This question is actually directly addressed by the Imago theory itself. The gist of it is: Yes, if you enter marriage thinking that you have found love and will live happily ever after, then the subconscious is playing a dirty trick on you.  It is planting minefields that are just waiting to explode into power struggles and marital strife. After all, each partner is basically using the other to meet a very deep need that:

A. Their spouse is unaware of.

B. Their spouse (without conscious effort) is unable to meet.

But if you enter marriage with an awareness that marriage is work.  That together you are creating an environment of safety and devotion to one another, with empathy for who your spouse is and all she has experienced (as a child and beyond) then you are on the way to truly connecting to and even healing one another.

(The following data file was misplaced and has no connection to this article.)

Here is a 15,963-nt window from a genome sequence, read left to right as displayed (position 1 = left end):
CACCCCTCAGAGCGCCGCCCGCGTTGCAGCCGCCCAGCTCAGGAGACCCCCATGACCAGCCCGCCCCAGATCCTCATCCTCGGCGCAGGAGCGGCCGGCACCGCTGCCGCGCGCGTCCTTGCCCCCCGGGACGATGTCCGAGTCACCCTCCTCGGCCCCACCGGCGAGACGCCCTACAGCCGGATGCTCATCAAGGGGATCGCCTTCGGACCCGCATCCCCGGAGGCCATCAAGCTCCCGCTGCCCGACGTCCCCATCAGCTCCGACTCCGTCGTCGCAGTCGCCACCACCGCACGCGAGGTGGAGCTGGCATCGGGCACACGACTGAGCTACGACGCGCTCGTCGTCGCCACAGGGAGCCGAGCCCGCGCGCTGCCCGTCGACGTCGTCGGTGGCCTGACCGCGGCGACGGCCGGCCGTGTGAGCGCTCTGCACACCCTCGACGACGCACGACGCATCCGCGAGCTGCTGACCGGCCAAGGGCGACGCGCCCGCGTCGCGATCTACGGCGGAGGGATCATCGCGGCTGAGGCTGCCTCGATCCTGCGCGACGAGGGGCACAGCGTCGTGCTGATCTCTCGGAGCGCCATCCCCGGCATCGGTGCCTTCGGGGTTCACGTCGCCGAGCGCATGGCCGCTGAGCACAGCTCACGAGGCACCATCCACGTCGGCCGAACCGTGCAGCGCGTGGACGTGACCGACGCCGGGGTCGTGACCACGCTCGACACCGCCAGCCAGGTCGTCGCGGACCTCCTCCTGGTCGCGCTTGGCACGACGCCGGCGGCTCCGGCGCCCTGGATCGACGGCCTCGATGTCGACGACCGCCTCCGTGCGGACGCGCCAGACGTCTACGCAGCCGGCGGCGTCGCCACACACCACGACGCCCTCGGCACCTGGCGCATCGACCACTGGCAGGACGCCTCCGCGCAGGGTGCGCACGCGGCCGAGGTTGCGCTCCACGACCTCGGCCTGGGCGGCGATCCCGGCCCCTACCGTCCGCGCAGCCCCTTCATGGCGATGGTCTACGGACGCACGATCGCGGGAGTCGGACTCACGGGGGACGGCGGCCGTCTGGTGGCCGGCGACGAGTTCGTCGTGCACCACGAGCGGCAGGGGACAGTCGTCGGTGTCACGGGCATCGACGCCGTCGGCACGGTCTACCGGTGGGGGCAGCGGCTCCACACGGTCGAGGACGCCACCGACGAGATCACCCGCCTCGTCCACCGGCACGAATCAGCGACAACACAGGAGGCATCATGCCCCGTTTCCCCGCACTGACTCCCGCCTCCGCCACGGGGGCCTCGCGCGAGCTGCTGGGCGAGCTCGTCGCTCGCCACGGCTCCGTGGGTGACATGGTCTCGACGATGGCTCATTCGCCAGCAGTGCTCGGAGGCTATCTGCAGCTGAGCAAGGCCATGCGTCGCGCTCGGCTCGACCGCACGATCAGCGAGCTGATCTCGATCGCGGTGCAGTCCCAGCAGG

Try and develop an awareness that your spouse was not born under the chupah with you, but rather that she still wants to heal and grow. Further, she chose you and is looking to you to help her with that because you are the one that can.  By creating safety, seeking connection and looking to grow and heal, a couple can truly become one flesh as they were intended to be.

In the next post I hope to discuss the connection between the idea of a Bashert (“Soul Mate”) and the subconscious search for repair. 

Remember When…(Matot-Masei)